‘World's Poorest President' Rages Against The Necktie, Calling It A ‘Useless Rag'

05/21/2014 11:09 am ET | Updated May 21, 2014
BRENDAN SMIALOWSKI via Getty Images

Uruguayan President José Mujica raged against neckties on Tuesday in a televised interview that drew applause from Spaniards on social media.

Speaking to interviewer Jordi Evole on a left-leaning Spanish television show, Mujica’s anti-tie comments were part of a larger criticism of how our leaders live in luxury unimaginable to most people -- a state of affairs Mujica views as inconsistent with democracy.

“The tie is a useless rag that constrains your neck,” Mujica said during the interview. “I’m an enemy of consumerism. Because of this hyperconsumerism, we’re forgetting about fundamental things and wasting human strength on frivolities that have little to do with human happiness.”

Mujica eschewed a tie when he visited Washington last week to meet with President Barack Obama. The Uruguayan president has also been known to appear at public functions in his country in sandals.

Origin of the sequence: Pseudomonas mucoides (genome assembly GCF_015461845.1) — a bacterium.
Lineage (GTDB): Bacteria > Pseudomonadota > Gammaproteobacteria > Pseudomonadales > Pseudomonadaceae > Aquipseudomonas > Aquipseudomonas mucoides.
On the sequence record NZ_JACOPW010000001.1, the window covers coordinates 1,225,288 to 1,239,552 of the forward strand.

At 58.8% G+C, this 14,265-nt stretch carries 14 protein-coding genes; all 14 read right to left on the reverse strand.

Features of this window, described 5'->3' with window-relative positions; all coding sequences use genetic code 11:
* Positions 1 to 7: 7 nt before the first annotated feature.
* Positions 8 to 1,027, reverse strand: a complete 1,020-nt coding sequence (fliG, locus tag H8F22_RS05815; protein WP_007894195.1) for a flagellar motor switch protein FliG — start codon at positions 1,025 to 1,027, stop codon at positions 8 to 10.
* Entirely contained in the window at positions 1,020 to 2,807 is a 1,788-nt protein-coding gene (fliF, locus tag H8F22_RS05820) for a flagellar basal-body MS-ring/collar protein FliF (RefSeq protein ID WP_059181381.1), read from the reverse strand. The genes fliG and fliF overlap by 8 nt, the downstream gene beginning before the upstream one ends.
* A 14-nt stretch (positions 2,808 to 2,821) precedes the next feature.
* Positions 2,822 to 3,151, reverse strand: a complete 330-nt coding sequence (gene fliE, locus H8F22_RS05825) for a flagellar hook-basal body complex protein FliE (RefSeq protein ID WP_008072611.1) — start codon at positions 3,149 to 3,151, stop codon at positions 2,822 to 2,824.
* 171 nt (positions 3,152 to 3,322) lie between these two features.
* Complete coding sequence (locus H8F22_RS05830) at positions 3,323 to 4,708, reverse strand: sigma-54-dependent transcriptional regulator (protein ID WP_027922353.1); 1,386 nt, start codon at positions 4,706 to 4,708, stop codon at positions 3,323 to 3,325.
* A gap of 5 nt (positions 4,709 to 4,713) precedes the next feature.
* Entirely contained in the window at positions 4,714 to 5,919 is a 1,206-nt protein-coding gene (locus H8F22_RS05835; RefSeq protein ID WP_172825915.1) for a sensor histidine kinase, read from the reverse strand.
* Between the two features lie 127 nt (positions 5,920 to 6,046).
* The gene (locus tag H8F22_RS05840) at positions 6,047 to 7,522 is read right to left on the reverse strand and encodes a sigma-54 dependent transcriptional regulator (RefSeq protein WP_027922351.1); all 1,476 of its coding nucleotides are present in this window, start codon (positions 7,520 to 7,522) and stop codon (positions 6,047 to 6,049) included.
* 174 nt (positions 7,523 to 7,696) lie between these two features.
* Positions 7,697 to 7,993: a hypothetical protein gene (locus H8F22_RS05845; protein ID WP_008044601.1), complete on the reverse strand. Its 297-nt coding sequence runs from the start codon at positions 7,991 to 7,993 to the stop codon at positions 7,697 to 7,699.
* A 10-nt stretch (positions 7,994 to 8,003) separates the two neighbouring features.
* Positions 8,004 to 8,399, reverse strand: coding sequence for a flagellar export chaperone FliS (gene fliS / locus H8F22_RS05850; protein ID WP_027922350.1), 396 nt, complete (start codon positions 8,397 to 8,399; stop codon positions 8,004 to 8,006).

During the interview, Mujica also pondered philosophical questions about government as he’s been known to do, emphasizing that basic humanistic values should transcend economic concerns.

Mujica has been dubbed the “world’s poorest president,” because he donates 90 percent of his $12,000 monthly salary to charity and lives on his flower farm outside the capital of Montevideo with his wife and three-legged dog, rather than in the more luxurious presidential residence.

“The weird thing is how they live, not me and the majority of people -- presidents enter office to live like a rich minority,” Mujica said. “Here no one is more than anyone else. Democracy aims to be government by the majority and I live like the people in my country live, but there’s a powerful minority that lives very well.”

Asked about his frugal lifestyle, Mujica said, “I don’t want to use the word ‘austerity,’ because they prostituted it in Europe,” referring to controversial policies of deeply cutting government spending to confront some European countries’ fiscal crises. “I live with little, with moderation, so that I can occupy myself with what’s important.”

The interview resonated with Spaniards, who lavished praise on the Uruguayan leader on Twitter using the hashtag #UnPresidenteDiferente, Spanish for “a different president.” The hashtag received more than 100,000 tweets, according to the BBC.

Mujica turned 79 years old on Tuesday.

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